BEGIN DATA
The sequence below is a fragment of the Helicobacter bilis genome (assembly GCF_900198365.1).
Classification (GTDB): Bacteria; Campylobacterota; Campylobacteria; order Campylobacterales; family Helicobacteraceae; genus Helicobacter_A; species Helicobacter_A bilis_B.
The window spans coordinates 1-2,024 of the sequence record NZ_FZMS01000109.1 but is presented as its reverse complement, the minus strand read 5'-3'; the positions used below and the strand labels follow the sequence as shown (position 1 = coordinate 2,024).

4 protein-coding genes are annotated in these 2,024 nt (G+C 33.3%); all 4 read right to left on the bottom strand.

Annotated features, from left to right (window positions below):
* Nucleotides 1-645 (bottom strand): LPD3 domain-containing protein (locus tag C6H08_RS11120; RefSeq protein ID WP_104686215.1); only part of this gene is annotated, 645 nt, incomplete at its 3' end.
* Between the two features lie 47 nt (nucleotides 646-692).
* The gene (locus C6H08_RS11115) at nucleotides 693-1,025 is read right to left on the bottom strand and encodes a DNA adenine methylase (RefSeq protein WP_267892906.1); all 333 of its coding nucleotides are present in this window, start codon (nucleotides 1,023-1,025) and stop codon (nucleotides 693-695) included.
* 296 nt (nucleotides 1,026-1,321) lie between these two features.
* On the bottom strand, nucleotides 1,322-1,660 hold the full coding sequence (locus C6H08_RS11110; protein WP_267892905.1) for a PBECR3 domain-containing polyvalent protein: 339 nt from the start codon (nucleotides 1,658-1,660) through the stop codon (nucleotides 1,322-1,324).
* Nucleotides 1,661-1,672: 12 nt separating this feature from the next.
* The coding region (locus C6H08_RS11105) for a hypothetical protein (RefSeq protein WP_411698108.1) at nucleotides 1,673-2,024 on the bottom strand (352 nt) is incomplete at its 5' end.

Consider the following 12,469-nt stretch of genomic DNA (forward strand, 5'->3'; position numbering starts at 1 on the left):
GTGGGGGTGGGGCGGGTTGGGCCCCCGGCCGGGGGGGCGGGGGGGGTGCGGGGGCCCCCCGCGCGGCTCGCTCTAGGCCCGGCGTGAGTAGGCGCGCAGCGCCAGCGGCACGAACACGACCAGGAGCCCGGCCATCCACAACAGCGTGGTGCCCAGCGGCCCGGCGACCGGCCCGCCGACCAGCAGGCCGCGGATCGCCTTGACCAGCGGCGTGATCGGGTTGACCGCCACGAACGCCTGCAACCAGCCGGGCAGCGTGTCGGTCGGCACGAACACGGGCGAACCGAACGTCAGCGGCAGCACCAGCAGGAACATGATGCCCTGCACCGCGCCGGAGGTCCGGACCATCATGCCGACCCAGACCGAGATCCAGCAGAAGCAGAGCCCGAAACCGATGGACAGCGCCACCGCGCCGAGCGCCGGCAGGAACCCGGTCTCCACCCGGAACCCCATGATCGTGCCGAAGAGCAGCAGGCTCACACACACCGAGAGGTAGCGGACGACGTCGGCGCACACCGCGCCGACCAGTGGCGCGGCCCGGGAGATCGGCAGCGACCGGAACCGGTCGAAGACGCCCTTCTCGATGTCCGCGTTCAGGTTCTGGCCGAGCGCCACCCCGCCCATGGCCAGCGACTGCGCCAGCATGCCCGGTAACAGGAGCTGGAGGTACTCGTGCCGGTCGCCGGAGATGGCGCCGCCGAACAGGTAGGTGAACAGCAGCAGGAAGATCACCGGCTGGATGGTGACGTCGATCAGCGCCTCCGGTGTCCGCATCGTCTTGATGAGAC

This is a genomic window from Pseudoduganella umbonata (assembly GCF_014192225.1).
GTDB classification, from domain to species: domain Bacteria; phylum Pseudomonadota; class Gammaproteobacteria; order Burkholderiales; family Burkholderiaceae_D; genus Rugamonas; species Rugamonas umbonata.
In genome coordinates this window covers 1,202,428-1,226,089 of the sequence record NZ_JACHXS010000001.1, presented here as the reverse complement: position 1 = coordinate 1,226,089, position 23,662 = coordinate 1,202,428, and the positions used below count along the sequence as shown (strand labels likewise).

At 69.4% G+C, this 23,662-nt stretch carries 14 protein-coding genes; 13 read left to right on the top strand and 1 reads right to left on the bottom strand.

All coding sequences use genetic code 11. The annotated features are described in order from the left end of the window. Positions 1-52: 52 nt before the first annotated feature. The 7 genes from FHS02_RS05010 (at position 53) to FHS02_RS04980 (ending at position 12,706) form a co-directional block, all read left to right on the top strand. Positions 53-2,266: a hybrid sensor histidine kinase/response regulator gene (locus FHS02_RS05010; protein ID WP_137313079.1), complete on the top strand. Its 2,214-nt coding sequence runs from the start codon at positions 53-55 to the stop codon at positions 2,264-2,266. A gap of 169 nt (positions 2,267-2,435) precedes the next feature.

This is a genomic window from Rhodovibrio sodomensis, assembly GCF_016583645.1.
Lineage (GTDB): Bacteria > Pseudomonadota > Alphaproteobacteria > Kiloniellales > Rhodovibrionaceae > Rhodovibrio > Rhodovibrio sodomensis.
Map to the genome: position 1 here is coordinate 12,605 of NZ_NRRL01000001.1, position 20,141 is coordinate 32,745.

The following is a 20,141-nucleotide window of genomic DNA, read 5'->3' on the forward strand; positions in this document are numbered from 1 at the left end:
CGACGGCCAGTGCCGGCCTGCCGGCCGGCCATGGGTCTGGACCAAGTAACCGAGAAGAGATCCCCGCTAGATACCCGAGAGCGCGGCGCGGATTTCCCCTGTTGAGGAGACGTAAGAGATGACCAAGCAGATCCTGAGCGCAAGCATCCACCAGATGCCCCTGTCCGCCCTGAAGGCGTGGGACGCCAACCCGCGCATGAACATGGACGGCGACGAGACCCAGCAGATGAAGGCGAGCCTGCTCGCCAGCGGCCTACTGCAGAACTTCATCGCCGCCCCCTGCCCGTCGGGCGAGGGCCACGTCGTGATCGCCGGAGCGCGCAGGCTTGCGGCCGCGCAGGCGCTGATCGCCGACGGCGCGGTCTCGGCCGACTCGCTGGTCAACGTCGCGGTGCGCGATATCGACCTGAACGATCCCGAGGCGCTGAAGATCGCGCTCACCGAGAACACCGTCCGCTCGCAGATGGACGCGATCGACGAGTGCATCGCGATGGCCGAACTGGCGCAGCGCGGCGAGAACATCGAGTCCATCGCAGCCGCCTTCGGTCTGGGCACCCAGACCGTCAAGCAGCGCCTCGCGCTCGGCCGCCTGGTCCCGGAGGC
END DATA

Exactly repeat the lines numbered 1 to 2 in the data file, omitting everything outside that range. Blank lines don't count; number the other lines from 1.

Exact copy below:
The sequence below is a fragment of the Helicobacter bilis genome (assembly GCF_900198365.1).
Classification (GTDB): Bacteria; Campylobacterota; Campylobacteria; order Campylobacterales; family Helicobacteraceae; genus Helicobacter_A; species Helicobacter_A bilis_B.